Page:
Understanding how power is exercised in strategy meetings is a vital step toward increasing the effectiveness of strategic undertakings. The objective of this master thesis is to gain important insights into issues of power and politics by investigating strategists’ micropolitical tactics in online and offline meetings. Existing research has examined the exercise of power in meetings, yet there is little understanding to date regarding the evolution of political behavior in online meetings. Hence, conducting a qualitative case study, this research aims to uncover and compare the applied political tactics in online and offline meetings. Specifically, several problem-centered interviews were conducted and analyzed by means of a grounded theory approach. Furthermore, by integrating different power theories, a theoretical framework was developed. The empirical study reveals that different contextual factors impact power dimensions in meetings. Furthermore, it indicates that employees draw on specific power resources depending on whether meetings are conducted online or offline. Finally, by highlighting a paradigm shift of the exercise of power with the trend from offline to online meetings, particular attention is paid to consequences for strategic work. With these findings, the thesis contributes to the existing strategy-as-practice literature. Moreover, the generated insights provide managers with knowledge regarding the psychology of the political function of online and offline meetings.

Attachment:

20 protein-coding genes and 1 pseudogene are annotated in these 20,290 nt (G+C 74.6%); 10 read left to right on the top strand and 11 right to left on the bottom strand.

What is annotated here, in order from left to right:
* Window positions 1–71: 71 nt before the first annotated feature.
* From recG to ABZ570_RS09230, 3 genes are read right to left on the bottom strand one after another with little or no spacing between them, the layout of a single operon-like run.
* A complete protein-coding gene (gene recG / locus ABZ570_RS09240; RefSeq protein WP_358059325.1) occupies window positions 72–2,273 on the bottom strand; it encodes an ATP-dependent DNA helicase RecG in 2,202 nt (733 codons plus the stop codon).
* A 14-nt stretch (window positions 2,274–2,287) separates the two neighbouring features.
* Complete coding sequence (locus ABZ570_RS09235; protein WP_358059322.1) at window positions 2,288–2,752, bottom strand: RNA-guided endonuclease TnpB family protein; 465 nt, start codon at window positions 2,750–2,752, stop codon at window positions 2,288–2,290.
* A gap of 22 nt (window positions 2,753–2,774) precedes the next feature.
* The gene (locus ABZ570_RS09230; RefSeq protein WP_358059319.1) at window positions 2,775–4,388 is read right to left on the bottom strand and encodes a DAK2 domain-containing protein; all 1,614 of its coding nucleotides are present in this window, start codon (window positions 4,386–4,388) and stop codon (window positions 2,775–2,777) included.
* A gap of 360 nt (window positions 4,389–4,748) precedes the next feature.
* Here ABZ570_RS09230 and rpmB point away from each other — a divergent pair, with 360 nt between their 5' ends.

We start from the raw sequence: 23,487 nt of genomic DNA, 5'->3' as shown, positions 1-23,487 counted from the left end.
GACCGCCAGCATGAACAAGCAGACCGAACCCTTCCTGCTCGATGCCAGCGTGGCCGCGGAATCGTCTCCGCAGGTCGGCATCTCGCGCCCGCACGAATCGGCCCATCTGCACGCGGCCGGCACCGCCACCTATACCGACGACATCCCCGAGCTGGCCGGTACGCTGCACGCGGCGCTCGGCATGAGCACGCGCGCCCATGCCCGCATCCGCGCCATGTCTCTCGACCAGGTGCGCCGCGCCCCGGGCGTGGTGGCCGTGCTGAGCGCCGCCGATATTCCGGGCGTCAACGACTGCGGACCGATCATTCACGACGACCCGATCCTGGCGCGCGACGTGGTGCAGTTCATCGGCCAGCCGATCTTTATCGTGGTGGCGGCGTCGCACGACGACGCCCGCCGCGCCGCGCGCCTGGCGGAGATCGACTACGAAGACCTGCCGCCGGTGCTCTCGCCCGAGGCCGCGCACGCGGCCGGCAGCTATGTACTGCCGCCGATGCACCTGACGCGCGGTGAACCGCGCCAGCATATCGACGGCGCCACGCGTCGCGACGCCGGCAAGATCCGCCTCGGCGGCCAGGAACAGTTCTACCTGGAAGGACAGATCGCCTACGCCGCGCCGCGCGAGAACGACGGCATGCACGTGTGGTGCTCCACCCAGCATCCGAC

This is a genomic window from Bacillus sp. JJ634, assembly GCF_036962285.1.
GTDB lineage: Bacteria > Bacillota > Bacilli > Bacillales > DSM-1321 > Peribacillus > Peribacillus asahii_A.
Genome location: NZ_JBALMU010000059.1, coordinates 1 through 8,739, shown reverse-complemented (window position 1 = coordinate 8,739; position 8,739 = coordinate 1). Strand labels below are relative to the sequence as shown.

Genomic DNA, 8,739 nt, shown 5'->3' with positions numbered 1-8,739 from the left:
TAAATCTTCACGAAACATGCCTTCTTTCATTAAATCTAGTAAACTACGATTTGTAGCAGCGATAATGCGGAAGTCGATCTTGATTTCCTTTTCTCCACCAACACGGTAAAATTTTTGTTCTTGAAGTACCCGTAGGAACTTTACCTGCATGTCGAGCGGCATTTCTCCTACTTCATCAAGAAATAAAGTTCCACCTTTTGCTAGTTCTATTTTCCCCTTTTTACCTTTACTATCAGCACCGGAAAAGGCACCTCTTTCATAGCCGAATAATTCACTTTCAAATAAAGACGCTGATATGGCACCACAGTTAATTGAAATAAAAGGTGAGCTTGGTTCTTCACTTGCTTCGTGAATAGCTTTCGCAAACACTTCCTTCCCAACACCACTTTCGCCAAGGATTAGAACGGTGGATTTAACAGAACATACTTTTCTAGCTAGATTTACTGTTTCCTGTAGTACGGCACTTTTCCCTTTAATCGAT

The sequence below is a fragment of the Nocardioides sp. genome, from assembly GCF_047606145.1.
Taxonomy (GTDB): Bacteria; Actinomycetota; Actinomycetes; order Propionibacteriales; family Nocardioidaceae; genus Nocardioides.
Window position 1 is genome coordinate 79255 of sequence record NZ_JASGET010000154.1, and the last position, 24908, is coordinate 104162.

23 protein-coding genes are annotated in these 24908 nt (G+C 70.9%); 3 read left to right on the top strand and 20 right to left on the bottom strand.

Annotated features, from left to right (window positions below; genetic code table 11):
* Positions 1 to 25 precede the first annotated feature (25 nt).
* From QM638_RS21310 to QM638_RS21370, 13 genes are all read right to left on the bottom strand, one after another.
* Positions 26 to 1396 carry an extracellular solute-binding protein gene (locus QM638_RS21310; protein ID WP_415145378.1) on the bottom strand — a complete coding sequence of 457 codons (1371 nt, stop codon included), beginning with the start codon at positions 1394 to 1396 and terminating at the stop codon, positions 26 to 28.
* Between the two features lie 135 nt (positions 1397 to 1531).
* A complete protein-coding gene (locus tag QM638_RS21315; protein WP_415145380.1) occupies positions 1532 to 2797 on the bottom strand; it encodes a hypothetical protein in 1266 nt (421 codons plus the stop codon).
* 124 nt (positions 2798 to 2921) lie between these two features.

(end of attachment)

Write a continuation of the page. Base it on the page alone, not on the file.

Keywords: Meeting; power; politics; political behaviour; strategy theory; strategic work.